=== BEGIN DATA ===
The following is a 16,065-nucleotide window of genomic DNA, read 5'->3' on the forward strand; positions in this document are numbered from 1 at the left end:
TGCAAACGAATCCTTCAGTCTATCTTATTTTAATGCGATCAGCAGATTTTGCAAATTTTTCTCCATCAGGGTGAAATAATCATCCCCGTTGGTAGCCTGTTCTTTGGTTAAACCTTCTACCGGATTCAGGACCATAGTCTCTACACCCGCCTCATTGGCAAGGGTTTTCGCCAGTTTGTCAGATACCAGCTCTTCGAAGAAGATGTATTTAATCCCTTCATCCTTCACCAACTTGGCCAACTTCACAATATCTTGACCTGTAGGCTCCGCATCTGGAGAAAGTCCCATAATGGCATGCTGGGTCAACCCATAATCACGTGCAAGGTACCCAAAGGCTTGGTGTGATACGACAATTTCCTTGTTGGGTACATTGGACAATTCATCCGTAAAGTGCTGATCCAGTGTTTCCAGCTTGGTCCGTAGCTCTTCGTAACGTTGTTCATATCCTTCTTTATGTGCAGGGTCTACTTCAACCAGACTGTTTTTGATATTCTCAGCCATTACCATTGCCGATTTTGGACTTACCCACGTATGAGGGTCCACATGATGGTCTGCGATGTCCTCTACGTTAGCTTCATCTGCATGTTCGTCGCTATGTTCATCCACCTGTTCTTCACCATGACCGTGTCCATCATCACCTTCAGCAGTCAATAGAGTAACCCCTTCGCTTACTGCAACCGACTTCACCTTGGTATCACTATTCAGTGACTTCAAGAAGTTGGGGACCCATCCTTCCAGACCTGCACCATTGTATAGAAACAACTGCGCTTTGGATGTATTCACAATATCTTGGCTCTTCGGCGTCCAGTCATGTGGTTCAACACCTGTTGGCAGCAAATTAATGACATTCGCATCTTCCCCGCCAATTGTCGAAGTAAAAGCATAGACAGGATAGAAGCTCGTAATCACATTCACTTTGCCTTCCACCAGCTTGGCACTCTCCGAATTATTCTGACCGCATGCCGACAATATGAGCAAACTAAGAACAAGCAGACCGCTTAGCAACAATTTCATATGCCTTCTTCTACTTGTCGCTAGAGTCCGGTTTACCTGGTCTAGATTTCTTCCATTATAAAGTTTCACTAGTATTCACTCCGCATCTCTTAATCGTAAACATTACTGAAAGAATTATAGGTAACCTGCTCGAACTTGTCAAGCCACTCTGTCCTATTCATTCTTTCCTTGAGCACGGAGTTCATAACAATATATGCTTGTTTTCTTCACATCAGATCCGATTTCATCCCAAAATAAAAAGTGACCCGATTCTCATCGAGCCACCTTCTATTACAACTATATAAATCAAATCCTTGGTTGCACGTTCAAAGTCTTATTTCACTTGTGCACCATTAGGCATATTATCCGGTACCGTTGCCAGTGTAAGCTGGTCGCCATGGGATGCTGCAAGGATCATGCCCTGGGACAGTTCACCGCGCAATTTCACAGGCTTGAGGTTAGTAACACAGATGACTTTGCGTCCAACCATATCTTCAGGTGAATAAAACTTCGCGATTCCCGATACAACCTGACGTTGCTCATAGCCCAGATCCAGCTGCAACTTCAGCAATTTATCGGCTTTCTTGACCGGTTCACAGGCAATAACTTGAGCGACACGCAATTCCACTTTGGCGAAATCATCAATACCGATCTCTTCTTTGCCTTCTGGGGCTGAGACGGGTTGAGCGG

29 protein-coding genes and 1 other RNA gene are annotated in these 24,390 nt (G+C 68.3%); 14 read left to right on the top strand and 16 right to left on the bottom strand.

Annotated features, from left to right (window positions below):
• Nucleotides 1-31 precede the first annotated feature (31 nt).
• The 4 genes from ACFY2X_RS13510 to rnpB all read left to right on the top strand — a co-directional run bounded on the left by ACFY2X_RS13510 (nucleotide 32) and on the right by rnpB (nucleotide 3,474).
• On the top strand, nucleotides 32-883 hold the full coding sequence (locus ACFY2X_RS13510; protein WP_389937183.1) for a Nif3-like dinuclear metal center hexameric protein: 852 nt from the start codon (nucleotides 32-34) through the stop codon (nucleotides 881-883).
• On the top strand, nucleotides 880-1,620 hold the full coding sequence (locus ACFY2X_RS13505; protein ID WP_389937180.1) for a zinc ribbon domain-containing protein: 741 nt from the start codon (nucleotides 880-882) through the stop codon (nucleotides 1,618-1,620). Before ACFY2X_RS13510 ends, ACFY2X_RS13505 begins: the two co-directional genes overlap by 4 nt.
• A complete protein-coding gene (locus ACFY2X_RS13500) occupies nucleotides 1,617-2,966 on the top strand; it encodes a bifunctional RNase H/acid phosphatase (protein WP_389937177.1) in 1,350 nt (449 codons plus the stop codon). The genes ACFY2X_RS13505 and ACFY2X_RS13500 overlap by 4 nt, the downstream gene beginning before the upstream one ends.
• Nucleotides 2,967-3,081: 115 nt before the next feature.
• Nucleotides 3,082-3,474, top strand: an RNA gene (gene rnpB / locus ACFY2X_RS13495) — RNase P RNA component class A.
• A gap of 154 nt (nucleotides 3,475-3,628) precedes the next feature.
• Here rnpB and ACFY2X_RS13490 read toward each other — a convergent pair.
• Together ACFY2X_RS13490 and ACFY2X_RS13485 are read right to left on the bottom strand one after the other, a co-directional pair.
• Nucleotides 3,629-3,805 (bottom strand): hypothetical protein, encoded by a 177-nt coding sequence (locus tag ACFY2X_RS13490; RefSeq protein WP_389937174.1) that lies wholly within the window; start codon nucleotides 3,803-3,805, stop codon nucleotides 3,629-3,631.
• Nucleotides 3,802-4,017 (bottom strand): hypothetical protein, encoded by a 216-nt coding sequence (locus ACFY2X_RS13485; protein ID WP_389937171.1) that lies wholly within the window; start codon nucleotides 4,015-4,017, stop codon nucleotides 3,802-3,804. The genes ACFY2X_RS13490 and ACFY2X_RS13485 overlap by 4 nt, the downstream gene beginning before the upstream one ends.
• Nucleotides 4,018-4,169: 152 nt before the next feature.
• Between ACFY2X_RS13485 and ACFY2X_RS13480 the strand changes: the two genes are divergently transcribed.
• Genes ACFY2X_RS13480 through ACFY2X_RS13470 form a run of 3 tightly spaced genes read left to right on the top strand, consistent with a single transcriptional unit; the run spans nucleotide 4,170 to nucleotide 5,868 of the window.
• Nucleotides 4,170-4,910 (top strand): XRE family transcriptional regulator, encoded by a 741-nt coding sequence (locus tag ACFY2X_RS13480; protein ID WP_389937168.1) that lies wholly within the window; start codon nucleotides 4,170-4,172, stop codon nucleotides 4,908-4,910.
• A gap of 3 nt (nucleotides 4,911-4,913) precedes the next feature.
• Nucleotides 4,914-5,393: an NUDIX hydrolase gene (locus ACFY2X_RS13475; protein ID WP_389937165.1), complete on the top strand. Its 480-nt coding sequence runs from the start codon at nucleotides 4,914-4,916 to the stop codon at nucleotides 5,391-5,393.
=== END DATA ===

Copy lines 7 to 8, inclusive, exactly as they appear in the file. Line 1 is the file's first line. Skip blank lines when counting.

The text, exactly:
• On the top strand, nucleotides 32-883 hold the full coding sequence (locus ACFY2X_RS13510; protein WP_389937183.1) for a Nif3-like dinuclear metal center hexameric protein: 852 nt from the start codon (nucleotides 32-34) through the stop codon (nucleotides 881-883).
• On the top strand, nucleotides 880-1,620 hold the full coding sequence (locus ACFY2X_RS13505; protein ID WP_389937180.1) for a zinc ribbon domain-containing protein: 741 nt from the start codon (nucleotides 880-882) through the stop codon (nucleotides 1,618-1,620). Before ACFY2X_RS13510 ends, ACFY2X_RS13505 begins: the two co-directional genes overlap by 4 nt.